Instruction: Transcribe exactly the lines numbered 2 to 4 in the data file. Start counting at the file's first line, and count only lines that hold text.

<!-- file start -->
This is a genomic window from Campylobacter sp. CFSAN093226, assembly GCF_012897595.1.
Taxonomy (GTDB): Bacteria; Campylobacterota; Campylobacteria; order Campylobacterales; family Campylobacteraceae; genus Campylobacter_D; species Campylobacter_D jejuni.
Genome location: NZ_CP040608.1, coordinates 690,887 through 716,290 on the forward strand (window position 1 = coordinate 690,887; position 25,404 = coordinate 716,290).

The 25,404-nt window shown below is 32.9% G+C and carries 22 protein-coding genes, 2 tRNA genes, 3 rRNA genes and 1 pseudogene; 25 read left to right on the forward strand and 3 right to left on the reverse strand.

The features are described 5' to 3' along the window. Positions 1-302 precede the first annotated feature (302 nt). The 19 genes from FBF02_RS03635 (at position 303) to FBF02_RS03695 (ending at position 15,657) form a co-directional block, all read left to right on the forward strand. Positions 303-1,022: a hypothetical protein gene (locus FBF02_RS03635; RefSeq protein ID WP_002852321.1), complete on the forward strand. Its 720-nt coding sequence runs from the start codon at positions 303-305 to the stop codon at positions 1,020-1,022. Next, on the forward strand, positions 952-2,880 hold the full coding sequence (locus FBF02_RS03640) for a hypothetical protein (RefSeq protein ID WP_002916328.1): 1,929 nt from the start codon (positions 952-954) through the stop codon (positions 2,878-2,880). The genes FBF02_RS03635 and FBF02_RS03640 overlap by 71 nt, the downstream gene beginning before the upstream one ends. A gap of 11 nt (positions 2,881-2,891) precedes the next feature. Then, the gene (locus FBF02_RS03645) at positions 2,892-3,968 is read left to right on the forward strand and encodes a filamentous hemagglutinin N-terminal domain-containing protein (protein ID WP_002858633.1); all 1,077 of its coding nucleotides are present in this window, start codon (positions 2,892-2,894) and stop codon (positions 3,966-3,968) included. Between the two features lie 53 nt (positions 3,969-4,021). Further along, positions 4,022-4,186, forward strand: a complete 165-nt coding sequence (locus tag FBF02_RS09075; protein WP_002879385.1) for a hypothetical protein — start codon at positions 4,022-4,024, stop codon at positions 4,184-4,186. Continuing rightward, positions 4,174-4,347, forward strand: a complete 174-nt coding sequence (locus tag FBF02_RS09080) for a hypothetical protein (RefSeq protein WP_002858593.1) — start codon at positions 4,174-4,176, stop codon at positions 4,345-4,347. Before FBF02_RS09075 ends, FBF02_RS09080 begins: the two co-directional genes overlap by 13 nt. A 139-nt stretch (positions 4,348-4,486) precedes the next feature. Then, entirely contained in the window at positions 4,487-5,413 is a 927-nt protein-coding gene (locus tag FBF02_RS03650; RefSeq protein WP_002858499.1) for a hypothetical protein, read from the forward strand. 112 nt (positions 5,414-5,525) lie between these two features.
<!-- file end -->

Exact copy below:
Taxonomy (GTDB): Bacteria; Campylobacterota; Campylobacteria; order Campylobacterales; family Campylobacteraceae; genus Campylobacter_D; species Campylobacter_D jejuni.
Genome location: NZ_CP040608.1, coordinates 690,887 through 716,290 on the forward strand (window position 1 = coordinate 690,887; position 25,404 = coordinate 716,290).

The 25,404-nt window shown below is 32.9% G+C and carries 22 protein-coding genes, 2 tRNA genes, 3 rRNA genes and 1 pseudogene; 25 read left to right on the forward strand and 3 right to left on the reverse strand.